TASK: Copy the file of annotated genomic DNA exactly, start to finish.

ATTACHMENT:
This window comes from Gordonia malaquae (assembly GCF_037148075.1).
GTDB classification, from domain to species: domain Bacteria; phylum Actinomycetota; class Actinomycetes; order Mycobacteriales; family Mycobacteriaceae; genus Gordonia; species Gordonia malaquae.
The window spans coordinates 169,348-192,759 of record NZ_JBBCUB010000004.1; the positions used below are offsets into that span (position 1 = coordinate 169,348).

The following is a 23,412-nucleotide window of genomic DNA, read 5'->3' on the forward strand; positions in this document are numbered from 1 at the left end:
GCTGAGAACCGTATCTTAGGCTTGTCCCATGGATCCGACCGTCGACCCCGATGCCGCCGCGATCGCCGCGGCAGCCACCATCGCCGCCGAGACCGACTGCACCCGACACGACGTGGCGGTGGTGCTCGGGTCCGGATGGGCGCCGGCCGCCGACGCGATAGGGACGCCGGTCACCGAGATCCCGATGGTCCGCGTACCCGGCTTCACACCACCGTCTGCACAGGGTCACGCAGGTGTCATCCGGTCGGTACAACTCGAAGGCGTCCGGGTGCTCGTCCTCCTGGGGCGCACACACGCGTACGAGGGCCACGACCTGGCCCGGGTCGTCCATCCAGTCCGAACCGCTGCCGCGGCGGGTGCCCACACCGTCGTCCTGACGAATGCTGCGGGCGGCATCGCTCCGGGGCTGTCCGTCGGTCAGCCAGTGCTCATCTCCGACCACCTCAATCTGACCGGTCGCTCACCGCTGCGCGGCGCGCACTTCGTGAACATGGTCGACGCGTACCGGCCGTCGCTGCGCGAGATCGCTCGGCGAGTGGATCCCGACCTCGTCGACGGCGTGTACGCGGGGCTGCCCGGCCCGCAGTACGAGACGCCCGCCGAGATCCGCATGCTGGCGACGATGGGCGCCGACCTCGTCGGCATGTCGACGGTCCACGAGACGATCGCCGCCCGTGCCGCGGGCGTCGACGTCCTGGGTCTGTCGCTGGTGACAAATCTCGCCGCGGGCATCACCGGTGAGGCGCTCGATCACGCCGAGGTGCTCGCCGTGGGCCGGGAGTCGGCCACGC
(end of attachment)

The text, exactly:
This window comes from Gordonia malaquae (assembly GCF_037148075.1).
GTDB classification, from domain to species: domain Bacteria; phylum Actinomycetota; class Actinomycetes; order Mycobacteriales; family Mycobacteriaceae; genus Gordonia; species Gordonia malaquae.
The window spans coordinates 169,348-192,759 of record NZ_JBBCUB010000004.1; the positions used below are offsets into that span (position 1 = coordinate 169,348).

The following is a 23,412-nucleotide window of genomic DNA, read 5'->3' on the forward strand; positions in this document are numbered from 1 at the left end:
GCTGAGAACCGTATCTTAGGCTTGTCCCATGGATCCGACCGTCGACCCCGATGCCGCCGCGATCGCCGCGGCAGCCACCATCGCCGCCGAGACCGACTGCACCCGACACGACGTGGCGGTGGTGCTCGGGTCCGGATGGGCGCCGGCCGCCGACGCGATAGGGACGCCGGTCACCGAGATCCCGATGGTCCGCGTACCCGGCTTCACACCACCGTCTGCACAGGGTCACGCAGGTGTCATCCGGTCGGTACAACTCGAAGGCGTCCGGGTGCTCGTCCTCCTGGGGCGCACACACGCGTACGAGGGCCACGACCTGGCCCGGGTCGTCCATCCAGTCCGAACCGCTGCCGCGGCGGGTGCCCACACCGTCGTCCTGACGAATGCTGCGGGCGGCATCGCTCCGGGGCTGTCCGTCGGTCAGCCAGTGCTCATCTCCGACCACCTCAATCTGACCGGTCGCTCACCGCTGCGCGGCGCGCACTTCGTGAACATGGTCGACGCGTACCGGCCGTCGCTGCGCGAGATCGCTCGGCGAGTGGATCCCGACCTCGTCGACGGCGTGTACGCGGGGCTGCCCGGCCCGCAGTACGAGACGCCCGCCGAGATCCGCATGCTGGCGACGATGGGCGCCGACCTCGTCGGCATGTCGACGGTCCACGAGACGATCGCCGCCCGTGCCGCGGGCGTCGACGTCCTGGGTCTGTCGCTGGTGACAAATCTCGCCGCGGGCATCACCGGTGAGGCGCTCGATCACGCCGAGGTGCTCGCCGTGGGCCGGGAGTCGGCCACGC